Interview: Abdulwahab Al Bader
Which sectors of Jordan’s economy have the most development potential?
ABDULWAHAB AL BADER: It is the KFAED’s policy to respect the development priorities of its emerging economy partners. In this way, the KFAED finances projects across various sectors, including transportation, energy, water and sewage, agriculture, industry, education, health, telecommunications and development banks. The fund is committed to financing projects after being thoroughly appraised by its staff to ensure their economic and financial viability and their impact on the sustainable development of the recipient country. Since its establishment, the KFAED has helped finance 33 various development projects in Jordan, worth $571m.
Nowadays, renewable energy represents one of the best opportunities for project development in Jordan – not only near the capital, but in other regions as well. The considerable potential in terms of wind and solar energy, as well as the lack of hydrocarbons resources, make renewables an adequate way for Jordan to build a competitive local industry and reach energy independence in the medium term. The Jordanian government, along with international and local partners, is currently developing many high-scale projects in this regard, like the 52.5 MW Shams solar plant that began operations in December 2016. We are confident that the other wind and solar generation facilities planned for the coming years will allow the country to reach its objective of 1200 MW installed capacity by 2020.
With ongoing regional instability, how much does risk factor into assessing which projects to fund?
AL BADER: The KFAED finances projects in the domestic economy of recipient countries and considers all factors that facilitate their implementation without serious problems. As long as such projects can be completed successfully, the KFAED, together with the host government, will take all necessary measures to ensure all conditions and requirements support the orderly timing of their implementation. Jordan has been able to maintain internal stability despite the regional conflicts of recent years. The efforts of both the public authorities and multiple private actors have preserved a climate that encourages foreign direct investment.
On what criteria do you judge projects for the disbursement of grants or concessionary loans?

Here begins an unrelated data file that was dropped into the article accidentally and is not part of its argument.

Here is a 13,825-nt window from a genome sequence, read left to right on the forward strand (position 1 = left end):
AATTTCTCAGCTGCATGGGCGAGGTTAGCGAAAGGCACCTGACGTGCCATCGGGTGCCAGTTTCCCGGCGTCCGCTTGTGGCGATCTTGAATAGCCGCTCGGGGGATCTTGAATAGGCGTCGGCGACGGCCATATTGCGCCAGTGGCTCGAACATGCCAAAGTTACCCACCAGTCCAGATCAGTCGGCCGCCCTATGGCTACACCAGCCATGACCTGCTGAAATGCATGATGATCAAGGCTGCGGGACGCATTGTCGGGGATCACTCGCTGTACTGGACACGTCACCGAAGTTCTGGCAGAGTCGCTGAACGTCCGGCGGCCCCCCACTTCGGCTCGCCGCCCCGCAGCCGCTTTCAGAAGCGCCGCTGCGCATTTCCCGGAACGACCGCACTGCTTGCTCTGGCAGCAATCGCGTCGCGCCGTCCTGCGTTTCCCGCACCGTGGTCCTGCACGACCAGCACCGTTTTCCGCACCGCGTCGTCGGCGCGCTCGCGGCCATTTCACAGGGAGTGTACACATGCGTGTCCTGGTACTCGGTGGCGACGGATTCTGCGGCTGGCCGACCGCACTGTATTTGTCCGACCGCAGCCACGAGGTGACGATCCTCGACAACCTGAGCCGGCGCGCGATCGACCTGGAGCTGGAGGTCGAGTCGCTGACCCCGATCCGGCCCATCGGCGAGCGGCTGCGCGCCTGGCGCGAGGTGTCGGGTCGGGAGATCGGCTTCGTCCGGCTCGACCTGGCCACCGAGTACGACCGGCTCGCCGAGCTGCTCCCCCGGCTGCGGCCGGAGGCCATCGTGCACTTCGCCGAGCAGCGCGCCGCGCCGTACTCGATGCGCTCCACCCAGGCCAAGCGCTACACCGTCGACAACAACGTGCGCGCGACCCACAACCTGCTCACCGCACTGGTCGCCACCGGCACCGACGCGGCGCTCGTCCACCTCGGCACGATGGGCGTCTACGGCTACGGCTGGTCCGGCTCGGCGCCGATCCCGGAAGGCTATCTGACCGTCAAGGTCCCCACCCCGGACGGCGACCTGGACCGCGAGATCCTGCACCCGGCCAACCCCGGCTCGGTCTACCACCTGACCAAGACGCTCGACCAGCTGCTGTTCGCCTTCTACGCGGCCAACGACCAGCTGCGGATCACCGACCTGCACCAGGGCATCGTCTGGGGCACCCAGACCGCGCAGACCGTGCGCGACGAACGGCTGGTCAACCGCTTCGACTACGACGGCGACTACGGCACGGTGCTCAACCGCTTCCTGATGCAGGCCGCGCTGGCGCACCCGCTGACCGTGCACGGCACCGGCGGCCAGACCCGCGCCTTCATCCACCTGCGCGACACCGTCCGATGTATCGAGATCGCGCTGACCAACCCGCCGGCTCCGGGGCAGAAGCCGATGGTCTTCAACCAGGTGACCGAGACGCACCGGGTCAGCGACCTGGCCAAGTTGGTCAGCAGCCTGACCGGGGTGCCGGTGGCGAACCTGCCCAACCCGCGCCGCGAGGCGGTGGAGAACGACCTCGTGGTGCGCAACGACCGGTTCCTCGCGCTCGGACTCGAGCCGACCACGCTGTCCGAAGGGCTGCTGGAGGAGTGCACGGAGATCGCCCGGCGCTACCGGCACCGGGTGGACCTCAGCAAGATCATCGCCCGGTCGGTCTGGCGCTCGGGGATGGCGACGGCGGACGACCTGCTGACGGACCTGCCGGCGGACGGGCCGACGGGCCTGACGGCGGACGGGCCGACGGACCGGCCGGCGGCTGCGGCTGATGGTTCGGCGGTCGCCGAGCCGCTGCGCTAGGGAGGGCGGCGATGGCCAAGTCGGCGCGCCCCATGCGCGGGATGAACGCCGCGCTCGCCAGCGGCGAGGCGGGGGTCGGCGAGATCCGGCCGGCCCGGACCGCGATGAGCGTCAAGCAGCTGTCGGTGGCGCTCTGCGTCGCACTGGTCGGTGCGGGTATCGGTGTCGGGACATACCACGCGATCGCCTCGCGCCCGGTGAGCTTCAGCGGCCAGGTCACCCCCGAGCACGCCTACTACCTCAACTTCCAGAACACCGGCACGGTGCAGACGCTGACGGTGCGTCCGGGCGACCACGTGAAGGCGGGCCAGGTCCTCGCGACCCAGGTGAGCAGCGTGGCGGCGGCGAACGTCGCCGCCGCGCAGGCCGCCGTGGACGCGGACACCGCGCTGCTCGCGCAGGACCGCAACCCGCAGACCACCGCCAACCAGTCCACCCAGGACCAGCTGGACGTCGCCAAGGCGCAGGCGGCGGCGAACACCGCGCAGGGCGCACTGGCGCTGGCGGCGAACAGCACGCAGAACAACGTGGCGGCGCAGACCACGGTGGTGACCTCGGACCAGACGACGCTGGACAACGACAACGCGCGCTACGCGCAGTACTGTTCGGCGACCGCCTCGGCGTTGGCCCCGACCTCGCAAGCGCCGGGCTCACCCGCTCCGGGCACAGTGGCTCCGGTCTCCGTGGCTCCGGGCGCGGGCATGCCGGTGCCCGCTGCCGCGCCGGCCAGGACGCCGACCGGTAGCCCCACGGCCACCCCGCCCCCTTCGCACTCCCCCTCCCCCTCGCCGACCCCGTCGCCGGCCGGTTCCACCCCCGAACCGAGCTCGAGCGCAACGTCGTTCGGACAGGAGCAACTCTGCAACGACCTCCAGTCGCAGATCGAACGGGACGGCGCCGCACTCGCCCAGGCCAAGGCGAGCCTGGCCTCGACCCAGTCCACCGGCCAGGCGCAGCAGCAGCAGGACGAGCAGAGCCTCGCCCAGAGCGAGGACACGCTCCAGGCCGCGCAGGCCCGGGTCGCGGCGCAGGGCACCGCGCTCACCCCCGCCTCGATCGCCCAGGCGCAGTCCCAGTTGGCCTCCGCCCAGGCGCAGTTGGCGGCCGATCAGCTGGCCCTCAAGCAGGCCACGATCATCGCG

AL BADER: Loans are provided to priority development projects and granted at concessionary terms with long repayment periods and low interest rates. Grants are provided to specific countries or institutions under certain conditions to help prepare feasibility studies; supply training; finance consultancy services for capacity building; upgrade financial, managerial and technical skills; and assist in development planning. The grants can be offered to governments as well as institutions, depending on the particular case.
What role does the KFAED play in the region in terms of promoting economic stability?
AL BADER: The development projects financed by the KFAED aim to help improve living standards for citizens of the beneficiary countries by creating new job opportunities, reducing the levels of poverty, and achieving sustainable economic, social and environmental development. This contributes to economic stability but also to growth and development at large. Through promoting growth in different countries in the region, the goal is to help establish competitive economies that are built on strong foundations. To do so, the appropriate strategy seeks to emphasise the principal advantages of each country.
In this way, it is important to involve small and medium-sized enterprises – which represent more than 90% of all companies in Jordan – in developing the local economy, creating jobs and improving overall living conditions. Promoting development programmes outside the capital is also a key driver of this strategy.
Read More from OBG
Report: Can agri-tech offer sustainable solutions to GCC food security challenges?
Food production in the GCC has long faced obstacles ranging from water scarcity to a lack of arable soil – factors that are being exacerbated by climate change.
Oman leverages non-oil sector development to propel economic growth
Oxford Business Group has launched The Report: Oman 2023, highlighting how the sultanate is diversifying its economy, and accelerating privatisation and Omanisation. Supported by a robust and well-regulated banking sector, the country has renewed efforts to prepare for a post-oil economy by developing the financial technology ecosystem to increase financial inclusion, as well as introduce legislative reforms to enhance the business environment and generate investment from the pri…
“High-Level Discussions are Under Way to Identify How We Can Restructure Funding For Health Care Services”
Popular Sectors in Jordan
Popular Countries in Economy
- Indonesia Economy
- Kuwait Economy
- Qatar Economy
- Saudi Arabia Economy
- UAE: Abu Dhabi Economy
- UAE: Dubai Economy
Recent Reports in Jordan